Bowling during niddah
8 November, 2015
Can a couple go bowling during the days of issur?
The limits on behavior known as harchakot are designed to minimize the chances that a couple will slip and have relations while the wife is in niddah. During niddah, even our non-physical expressions of togetherness need to be weighed against any physical response they might elicit.
In Shulhan Aruch Yoreh Deah 195:1, we learn that a husband should not "play" or be "light headed," meaning frivolous or flirtatious, with his wife while she is in niddah. What exactly constitutes playing or light-headed frivolity is subject to different interpretations. Some rabbis permit playing games together. Others are stringent. Still others permit such games only when there is a 'need' for it.
Your conduct here depends on whether or not bowling leads either of you to excessive frivolity, to explicit thinking about intimacy, or to touch. If it does not, then you may go bowling during niddah.
This internet service does not preclude, override or replace the psak of any rabbinical authority. It is the responsibility of the questioner to inform us of any previous consultation or ruling. As even slight variation in circumstances may have Halachic consequences, views expressed concerning one case may not be applied to other, seemingly similar cases. All health and health-related information contained within Nishmat's Women's Health & Halacha Web site is intended to be general in nature and should not be used as a substitute for consulting with your health care professional. The advice is intended to offer a basis for individuals to discuss their medical condition with their health care provider but not individual advice. Although every effort is made to ensure that the material within Nishmat's Women's Health & Halacha Web site is accurate and timely, it is provided for the convenience of the Web site user but should not be considered official. Advice for actual medical practice should be obtained from a licensed health care professional.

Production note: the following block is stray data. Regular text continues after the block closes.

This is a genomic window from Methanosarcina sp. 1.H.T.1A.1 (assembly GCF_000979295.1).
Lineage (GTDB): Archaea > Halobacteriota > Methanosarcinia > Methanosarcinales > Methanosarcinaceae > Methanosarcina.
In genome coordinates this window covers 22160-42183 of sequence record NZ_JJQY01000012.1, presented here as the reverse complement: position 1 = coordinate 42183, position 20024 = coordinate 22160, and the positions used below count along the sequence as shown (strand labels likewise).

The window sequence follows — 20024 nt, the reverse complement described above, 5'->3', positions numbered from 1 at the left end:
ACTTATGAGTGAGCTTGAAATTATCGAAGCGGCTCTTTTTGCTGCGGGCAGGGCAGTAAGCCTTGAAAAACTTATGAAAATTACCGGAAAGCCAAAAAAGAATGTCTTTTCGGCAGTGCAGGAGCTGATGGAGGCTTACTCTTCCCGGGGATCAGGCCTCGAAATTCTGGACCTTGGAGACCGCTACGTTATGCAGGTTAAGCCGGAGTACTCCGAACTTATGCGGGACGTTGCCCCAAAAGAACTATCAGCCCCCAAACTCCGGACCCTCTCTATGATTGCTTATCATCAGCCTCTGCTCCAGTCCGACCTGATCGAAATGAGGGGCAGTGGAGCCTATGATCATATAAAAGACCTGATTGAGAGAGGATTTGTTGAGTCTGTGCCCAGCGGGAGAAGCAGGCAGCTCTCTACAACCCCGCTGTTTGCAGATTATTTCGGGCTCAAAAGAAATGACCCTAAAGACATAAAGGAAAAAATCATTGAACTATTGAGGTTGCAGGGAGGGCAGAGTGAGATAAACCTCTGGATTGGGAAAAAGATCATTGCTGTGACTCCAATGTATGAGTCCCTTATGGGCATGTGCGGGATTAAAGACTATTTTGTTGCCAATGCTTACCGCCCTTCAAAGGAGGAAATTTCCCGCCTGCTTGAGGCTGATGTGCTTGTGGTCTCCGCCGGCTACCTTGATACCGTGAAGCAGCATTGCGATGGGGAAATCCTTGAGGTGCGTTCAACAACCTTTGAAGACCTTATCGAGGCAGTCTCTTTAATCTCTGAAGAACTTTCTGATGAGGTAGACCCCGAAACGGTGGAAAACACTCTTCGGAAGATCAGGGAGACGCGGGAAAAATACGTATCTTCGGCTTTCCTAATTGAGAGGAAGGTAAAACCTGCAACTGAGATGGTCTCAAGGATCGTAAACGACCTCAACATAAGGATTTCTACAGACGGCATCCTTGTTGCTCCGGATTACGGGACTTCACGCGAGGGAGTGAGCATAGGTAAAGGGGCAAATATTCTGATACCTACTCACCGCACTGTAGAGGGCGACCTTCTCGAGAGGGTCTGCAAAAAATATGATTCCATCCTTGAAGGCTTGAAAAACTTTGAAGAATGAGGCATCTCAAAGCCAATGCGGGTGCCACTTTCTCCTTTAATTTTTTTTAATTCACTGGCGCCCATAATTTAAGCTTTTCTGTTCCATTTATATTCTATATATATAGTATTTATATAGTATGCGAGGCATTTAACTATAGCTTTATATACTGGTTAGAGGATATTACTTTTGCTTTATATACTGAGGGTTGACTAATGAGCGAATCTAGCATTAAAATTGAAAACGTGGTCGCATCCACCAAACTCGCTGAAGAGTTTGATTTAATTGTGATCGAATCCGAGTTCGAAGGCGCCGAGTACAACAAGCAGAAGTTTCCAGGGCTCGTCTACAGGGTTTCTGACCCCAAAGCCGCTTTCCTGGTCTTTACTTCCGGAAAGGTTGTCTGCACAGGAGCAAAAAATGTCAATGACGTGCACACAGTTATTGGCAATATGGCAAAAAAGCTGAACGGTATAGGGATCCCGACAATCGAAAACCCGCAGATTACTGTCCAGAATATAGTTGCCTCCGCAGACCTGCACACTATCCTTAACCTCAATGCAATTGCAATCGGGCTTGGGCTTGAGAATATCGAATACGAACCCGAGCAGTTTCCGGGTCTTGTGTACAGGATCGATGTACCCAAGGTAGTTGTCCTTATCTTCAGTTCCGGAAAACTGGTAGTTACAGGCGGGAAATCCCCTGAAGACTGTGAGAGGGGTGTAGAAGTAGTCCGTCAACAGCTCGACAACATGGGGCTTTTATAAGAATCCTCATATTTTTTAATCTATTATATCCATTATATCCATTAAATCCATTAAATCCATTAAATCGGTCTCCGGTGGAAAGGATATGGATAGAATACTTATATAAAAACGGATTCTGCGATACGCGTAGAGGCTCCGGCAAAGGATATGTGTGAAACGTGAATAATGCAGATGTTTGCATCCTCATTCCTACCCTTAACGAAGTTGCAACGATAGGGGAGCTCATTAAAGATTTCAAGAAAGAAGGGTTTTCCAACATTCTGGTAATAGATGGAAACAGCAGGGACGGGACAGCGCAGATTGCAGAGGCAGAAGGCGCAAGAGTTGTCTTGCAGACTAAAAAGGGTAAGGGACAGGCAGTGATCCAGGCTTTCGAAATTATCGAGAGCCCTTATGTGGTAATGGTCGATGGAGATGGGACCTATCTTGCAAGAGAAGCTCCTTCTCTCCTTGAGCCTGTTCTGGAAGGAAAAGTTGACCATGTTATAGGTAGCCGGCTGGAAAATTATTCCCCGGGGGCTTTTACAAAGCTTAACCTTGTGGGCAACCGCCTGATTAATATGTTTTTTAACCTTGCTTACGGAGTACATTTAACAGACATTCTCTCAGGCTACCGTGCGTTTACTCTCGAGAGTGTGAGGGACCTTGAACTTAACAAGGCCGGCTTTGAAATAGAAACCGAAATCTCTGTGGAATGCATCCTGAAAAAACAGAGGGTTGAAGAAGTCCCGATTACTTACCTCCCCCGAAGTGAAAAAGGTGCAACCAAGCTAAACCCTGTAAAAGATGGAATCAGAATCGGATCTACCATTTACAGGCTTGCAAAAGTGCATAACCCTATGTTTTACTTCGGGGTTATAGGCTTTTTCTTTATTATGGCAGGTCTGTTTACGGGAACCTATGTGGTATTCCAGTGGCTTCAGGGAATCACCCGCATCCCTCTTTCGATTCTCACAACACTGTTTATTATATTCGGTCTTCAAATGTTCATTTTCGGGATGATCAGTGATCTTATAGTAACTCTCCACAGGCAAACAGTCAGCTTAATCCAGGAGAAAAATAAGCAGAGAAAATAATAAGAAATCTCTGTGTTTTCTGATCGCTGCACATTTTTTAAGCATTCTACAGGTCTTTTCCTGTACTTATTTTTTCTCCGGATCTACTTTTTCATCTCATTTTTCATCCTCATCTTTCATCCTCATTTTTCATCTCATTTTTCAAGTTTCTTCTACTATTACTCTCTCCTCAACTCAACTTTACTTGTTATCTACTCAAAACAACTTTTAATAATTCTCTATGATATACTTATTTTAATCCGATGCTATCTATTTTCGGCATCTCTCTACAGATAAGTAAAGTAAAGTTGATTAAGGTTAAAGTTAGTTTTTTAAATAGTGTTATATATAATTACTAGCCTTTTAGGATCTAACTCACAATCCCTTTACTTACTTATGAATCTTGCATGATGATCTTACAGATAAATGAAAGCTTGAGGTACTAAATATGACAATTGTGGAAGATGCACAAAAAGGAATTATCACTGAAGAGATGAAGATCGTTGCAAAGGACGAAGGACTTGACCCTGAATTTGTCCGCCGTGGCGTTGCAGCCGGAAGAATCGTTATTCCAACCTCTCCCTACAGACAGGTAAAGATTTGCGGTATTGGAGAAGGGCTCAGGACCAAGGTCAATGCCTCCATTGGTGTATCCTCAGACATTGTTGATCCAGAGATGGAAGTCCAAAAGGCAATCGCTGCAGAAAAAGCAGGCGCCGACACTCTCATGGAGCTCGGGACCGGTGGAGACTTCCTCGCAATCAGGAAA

For further questions or comments:
The Nishmat Women's Health and Halacha Site is a public service of Nishmat, The Jeanie Schottenstein Center for Advanced Torah Study for Women. This project and others like it are made possible by contributions from people like you. If you have benefited from the service, and wish to enable us to help others, click here to donate.
Users of Internet filtering services: This site discusses sensitive subjects that some services filter without visual indication. A page that appears 100% complete might actually be missing critical Jewish-law or medical information. To ensure that you view the pages accurately, ask the filtering service to whitelist all pages under yoatzot.org.